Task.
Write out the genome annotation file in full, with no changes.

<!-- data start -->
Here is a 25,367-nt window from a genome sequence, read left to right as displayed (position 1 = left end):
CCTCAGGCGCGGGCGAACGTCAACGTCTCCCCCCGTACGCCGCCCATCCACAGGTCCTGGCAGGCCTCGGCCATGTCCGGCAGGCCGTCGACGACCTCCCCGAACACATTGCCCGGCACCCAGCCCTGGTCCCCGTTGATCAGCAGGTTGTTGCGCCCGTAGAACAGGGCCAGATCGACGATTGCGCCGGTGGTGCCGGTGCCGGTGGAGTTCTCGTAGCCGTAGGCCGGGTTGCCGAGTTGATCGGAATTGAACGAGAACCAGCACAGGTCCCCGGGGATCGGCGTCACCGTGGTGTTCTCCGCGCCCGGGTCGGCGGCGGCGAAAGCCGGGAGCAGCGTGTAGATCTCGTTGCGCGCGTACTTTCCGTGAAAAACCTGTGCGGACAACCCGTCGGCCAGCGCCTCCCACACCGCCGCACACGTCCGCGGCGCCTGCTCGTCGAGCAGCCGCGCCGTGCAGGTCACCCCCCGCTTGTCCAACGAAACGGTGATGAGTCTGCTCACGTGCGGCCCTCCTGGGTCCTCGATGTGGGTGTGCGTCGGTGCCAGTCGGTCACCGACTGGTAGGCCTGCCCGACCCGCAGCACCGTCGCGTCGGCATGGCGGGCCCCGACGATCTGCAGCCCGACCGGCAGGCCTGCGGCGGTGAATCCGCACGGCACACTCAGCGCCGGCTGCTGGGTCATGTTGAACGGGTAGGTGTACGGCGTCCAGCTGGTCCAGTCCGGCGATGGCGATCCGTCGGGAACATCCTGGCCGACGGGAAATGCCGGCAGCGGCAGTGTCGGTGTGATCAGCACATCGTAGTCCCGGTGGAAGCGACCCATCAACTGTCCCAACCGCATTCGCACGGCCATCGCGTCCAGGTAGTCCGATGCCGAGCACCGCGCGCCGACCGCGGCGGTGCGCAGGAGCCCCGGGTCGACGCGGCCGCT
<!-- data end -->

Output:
Here is a 25,367-nt window from a genome sequence, read left to right as displayed (position 1 = left end):
CCTCAGGCGCGGGCGAACGTCAACGTCTCCCCCCGTACGCCGCCCATCCACAGGTCCTGGCAGGCCTCGGCCATGTCCGGCAGGCCGTCGACGACCTCCCCGAACACATTGCCCGGCACCCAGCCCTGGTCCCCGTTGATCAGCAGGTTGTTGCGCCCGTAGAACAGGGCCAGATCGACGATTGCGCCGGTGGTGCCGGTGCCGGTGGAGTTCTCGTAGCCGTAGGCCGGGTTGCCGAGTTGATCGGAATTGAACGAGAACCAGCACAGGTCCCCGGGGATCGGCGTCACCGTGGTGTTCTCCGCGCCCGGGTCGGCGGCGGCGAAAGCCGGGAGCAGCGTGTAGATCTCGTTGCGCGCGTACTTTCCGTGAAAAACCTGTGCGGACAACCCGTCGGCCAGCGCCTCCCACACCGCCGCACACGTCCGCGGCGCCTGCTCGTCGAGCAGCCGCGCCGTGCAGGTCACCCCCCGCTTGTCCAACGAAACGGTGATGAGTCTGCTCACGTGCGGCCCTCCTGGGTCCTCGATGTGGGTGTGCGTCGGTGCCAGTCGGTCACCGACTGGTAGGCCTGCCCGACCCGCAGCACCGTCGCGTCGGCATGGCGGGCCCCGACGATCTGCAGCCCGACCGGCAGGCCTGCGGCGGTGAATCCGCACGGCACACTCAGCGCCGGCTGCTGGGTCATGTTGAACGGGTAGGTGTACGGCGTCCAGCTGGTCCAGTCCGGCGATGGCGATCCGTCGGGAACATCCTGGCCGACGGGAAATGCCGGCAGCGGCAGTGTCGGTGTGATCAGCACATCGTAGTCCCGGTGGAAGCGACCCATCAACTGTCCCAACCGCATTCGCACGGCCATCGCGTCCAGGTAGTCCGATGCCGAGCACCGCGCGCCGACCGCGGCGGTGCGCAGGAGCCCCGGGTCGACGCGGCCGCT